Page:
Aretha Franklin: Respect

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Aretha Franklin is dear to most of us in Michigan not just because she is a great singer along with other Motown Music elites, but she was born here and has been residing in Detroit for quite some time. She never left a city that isn't as glamorous as Hollywood which would have been easy for her to do.  I think that is pretty cool. Many have abandoned Motown but she was one who remained.  All we had left was her, The Motown Museum and several of Barry Gordy's homes to remind us of what once was.  Her funeral service will be held here and Aretha will be buried here in Michigan. For this, I have much respect for Aretha but also much more:

Titled the "Queen of Soul" in the 1960s, Aretha is most known for her songs like Respect, Chain of Fools, A Natural Woman, Spanish Harlem, A Rose is Still A Rose, Freeway of Love and many others. She is known for having recorded 112 charted singles that landed on the Billboard, including 17 top ten pop singles, 100 R&B entries and 20 number one R&B singles. She is known as the most charted female singer, the first female inducted into the Rock and Roll Hall of Fame and sold a told of 75 million records across the world.  In addition, she holds many honoarary degrees and was awarded The Presidential Freedom Award in 2005.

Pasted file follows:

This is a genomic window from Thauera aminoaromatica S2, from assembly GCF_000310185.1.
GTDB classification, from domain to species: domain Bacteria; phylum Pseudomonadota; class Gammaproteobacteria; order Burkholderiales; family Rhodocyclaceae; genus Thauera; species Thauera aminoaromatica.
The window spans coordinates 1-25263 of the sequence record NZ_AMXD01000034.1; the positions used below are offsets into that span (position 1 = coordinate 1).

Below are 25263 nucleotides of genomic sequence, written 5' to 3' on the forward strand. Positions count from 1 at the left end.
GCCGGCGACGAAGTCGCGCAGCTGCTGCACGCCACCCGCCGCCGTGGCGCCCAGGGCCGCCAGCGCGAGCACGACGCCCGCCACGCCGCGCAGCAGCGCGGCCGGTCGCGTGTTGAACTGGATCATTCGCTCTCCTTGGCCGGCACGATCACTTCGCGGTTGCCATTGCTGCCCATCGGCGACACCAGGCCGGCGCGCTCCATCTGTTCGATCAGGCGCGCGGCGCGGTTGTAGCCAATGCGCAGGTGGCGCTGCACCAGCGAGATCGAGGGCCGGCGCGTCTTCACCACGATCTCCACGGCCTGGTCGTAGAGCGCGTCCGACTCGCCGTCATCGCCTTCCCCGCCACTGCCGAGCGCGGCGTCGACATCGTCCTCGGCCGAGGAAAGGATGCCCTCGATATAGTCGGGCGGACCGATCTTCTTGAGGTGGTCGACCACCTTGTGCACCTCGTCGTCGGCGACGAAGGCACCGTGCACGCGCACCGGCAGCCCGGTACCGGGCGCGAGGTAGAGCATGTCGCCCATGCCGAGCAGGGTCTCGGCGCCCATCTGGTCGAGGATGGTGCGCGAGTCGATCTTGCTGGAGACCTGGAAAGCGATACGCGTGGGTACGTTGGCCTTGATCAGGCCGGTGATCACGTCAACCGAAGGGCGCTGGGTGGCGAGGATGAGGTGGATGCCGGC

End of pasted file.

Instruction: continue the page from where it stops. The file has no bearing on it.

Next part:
Aretha is not only a role model for black women but women in general. This is probably most important of all.  There is no voice subjected more than women like black women except for perhaps transgendered women and men.  Aretha opened the doors and blazed a path for many black female artists to come. We know that it is no easy road in many organizations dominated by the 'good ole' boy' clubs. So, most of us won't know the ins and outs of a soul that stood against flames we could doubtful endure and produce such uplifting music as she did.  We may imagine the joys of a successful singer like her, but rarely do we think about the pain that produced such sounds. This woman was one of great achievement on the world stage that affected many lives with her music, and what she represented and did for women of color.

What is your favorite Aretha memory? Please post in the comments below.